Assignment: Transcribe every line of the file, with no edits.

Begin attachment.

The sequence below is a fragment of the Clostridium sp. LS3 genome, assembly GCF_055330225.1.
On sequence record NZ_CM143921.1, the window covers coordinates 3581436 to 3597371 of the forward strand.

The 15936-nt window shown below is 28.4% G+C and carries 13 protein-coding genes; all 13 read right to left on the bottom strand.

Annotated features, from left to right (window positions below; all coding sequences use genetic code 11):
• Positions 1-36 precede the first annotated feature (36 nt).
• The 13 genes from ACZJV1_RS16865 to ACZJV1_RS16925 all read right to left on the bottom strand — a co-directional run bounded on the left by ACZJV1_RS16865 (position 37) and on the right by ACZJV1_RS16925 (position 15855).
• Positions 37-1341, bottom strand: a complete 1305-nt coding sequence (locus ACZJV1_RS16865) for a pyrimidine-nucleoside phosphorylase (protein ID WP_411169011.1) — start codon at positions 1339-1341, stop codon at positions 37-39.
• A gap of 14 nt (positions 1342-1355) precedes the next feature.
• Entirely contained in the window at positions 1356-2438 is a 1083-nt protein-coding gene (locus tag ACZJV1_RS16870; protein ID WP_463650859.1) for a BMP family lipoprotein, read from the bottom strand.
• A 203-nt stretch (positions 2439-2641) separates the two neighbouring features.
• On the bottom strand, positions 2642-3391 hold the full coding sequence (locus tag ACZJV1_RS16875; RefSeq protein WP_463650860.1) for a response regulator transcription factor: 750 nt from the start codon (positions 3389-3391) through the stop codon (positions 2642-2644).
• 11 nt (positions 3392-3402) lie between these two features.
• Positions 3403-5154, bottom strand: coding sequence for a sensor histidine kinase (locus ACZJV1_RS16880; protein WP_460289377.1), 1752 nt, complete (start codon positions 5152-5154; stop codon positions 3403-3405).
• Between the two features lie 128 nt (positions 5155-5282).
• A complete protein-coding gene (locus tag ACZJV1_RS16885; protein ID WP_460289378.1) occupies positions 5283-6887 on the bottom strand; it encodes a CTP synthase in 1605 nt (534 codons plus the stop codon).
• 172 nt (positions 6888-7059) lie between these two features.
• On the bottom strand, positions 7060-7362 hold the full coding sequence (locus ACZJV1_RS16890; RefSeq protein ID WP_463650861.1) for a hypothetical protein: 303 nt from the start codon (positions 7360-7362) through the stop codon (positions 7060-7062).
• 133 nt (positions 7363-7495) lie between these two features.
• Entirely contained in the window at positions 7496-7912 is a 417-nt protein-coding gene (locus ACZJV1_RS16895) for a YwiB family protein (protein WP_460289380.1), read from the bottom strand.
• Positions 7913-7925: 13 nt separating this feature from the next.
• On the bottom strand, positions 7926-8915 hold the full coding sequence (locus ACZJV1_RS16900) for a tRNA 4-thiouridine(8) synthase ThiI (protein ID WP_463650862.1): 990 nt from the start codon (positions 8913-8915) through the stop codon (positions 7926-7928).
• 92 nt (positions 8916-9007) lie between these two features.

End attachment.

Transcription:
The sequence below is a fragment of the Clostridium sp. LS3 genome, assembly GCF_055330225.1.
On sequence record NZ_CM143921.1, the window covers coordinates 3581436 to 3597371 of the forward strand.

The 15936-nt window shown below is 28.4% G+C and carries 13 protein-coding genes; all 13 read right to left on the bottom strand.

Annotated features, from left to right (window positions below; all coding sequences use genetic code 11):
• Positions 1-36 precede the first annotated feature (36 nt).
• The 13 genes from ACZJV1_RS16865 to ACZJV1_RS16925 all read right to left on the bottom strand — a co-directional run bounded on the left by ACZJV1_RS16865 (position 37) and on the right by ACZJV1_RS16925 (position 15855).
• Positions 37-1341, bottom strand: a complete 1305-nt coding sequence (locus ACZJV1_RS16865) for a pyrimidine-nucleoside phosphorylase (protein ID WP_411169011.1) — start codon at positions 1339-1341, stop codon at positions 37-39.
• A gap of 14 nt (positions 1342-1355) precedes the next feature.
• Entirely contained in the window at positions 1356-2438 is a 1083-nt protein-coding gene (locus tag ACZJV1_RS16870; protein ID WP_463650859.1) for a BMP family lipoprotein, read from the bottom strand.
• A 203-nt stretch (positions 2439-2641) separates the two neighbouring features.
• On the bottom strand, positions 2642-3391 hold the full coding sequence (locus tag ACZJV1_RS16875; RefSeq protein WP_463650860.1) for a response regulator transcription factor: 750 nt from the start codon (positions 3389-3391) through the stop codon (positions 2642-2644).
• 11 nt (positions 3392-3402) lie between these two features.
• Positions 3403-5154, bottom strand: coding sequence for a sensor histidine kinase (locus ACZJV1_RS16880; protein WP_460289377.1), 1752 nt, complete (start codon positions 5152-5154; stop codon positions 3403-3405).
• Between the two features lie 128 nt (positions 5155-5282).
• A complete protein-coding gene (locus tag ACZJV1_RS16885; protein ID WP_460289378.1) occupies positions 5283-6887 on the bottom strand; it encodes a CTP synthase in 1605 nt (534 codons plus the stop codon).
• 172 nt (positions 6888-7059) lie between these two features.
• On the bottom strand, positions 7060-7362 hold the full coding sequence (locus ACZJV1_RS16890; RefSeq protein ID WP_463650861.1) for a hypothetical protein: 303 nt from the start codon (positions 7360-7362) through the stop codon (positions 7060-7062).
• 133 nt (positions 7363-7495) lie between these two features.
• Entirely contained in the window at positions 7496-7912 is a 417-nt protein-coding gene (locus ACZJV1_RS16895) for a YwiB family protein (protein WP_460289380.1), read from the bottom strand.
• Positions 7913-7925: 13 nt separating this feature from the next.
• On the bottom strand, positions 7926-8915 hold the full coding sequence (locus ACZJV1_RS16900) for a tRNA 4-thiouridine(8) synthase ThiI (protein ID WP_463650862.1): 990 nt from the start codon (positions 8913-8915) through the stop codon (positions 7926-7928).
• 92 nt (positions 8916-9007) lie between these two features.